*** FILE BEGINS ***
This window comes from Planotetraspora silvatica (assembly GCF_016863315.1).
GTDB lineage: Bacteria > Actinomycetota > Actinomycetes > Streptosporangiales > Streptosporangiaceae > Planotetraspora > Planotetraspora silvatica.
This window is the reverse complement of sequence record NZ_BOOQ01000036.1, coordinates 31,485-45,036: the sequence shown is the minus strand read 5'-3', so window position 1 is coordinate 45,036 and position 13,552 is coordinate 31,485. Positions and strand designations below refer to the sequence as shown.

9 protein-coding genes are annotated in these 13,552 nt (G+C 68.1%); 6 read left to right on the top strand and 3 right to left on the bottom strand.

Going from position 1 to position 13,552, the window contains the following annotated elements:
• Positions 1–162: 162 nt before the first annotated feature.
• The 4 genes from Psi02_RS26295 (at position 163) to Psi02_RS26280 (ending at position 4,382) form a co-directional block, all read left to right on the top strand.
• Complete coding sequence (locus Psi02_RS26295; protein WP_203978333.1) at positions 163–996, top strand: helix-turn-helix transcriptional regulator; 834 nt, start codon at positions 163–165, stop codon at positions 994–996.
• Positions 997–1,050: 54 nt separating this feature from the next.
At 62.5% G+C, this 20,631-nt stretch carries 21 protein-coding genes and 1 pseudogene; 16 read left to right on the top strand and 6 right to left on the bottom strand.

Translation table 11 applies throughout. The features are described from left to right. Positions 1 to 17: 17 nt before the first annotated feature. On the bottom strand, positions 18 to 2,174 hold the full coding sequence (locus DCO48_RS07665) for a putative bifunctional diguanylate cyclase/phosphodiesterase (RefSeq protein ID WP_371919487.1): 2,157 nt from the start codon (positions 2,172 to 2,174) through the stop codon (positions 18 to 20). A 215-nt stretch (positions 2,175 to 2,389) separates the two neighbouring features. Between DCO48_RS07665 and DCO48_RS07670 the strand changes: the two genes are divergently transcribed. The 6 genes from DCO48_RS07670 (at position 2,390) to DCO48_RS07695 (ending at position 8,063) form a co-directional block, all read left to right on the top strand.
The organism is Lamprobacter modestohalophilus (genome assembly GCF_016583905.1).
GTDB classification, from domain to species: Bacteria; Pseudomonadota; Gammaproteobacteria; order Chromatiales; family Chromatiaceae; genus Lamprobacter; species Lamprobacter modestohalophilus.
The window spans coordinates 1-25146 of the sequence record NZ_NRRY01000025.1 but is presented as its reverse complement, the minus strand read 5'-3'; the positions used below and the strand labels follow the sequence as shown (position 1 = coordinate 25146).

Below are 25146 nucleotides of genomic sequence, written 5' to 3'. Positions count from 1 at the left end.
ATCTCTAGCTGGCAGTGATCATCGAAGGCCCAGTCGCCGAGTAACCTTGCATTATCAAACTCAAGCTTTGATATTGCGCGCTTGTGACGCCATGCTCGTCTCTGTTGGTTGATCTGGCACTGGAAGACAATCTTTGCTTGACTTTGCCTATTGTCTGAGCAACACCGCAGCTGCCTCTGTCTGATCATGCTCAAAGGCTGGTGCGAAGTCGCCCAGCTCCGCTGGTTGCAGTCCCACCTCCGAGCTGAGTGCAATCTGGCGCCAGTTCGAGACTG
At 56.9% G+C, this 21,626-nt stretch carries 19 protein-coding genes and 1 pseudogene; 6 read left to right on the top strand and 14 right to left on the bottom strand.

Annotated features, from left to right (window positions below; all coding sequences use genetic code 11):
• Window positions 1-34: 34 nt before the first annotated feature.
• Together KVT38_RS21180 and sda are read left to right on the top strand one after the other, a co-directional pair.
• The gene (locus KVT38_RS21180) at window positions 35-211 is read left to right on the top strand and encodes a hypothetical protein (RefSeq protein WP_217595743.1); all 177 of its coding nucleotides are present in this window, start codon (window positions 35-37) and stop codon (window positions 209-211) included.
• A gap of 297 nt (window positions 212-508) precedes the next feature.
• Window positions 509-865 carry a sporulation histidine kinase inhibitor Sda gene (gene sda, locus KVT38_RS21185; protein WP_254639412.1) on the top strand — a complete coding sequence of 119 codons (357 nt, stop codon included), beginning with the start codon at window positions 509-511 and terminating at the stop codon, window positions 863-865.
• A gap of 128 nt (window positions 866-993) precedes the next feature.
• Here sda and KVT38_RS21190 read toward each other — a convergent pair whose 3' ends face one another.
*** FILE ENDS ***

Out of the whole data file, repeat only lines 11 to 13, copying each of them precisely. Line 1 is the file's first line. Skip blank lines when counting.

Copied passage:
Translation table 11 applies throughout. The features are described from left to right. Positions 1 to 17: 17 nt before the first annotated feature. On the bottom strand, positions 18 to 2,174 hold the full coding sequence (locus DCO48_RS07665) for a putative bifunctional diguanylate cyclase/phosphodiesterase (RefSeq protein ID WP_371919487.1): 2,157 nt from the start codon (positions 2,172 to 2,174) through the stop codon (positions 18 to 20). A 215-nt stretch (positions 2,175 to 2,389) separates the two neighbouring features. Between DCO48_RS07665 and DCO48_RS07670 the strand changes: the two genes are divergently transcribed. The 6 genes from DCO48_RS07670 (at position 2,390) to DCO48_RS07695 (ending at position 8,063) form a co-directional block, all read left to right on the top strand.
The organism is Lamprobacter modestohalophilus (genome assembly GCF_016583905.1).
GTDB classification, from domain to species: Bacteria; Pseudomonadota; Gammaproteobacteria; order Chromatiales; family Chromatiaceae; genus Lamprobacter; species Lamprobacter modestohalophilus.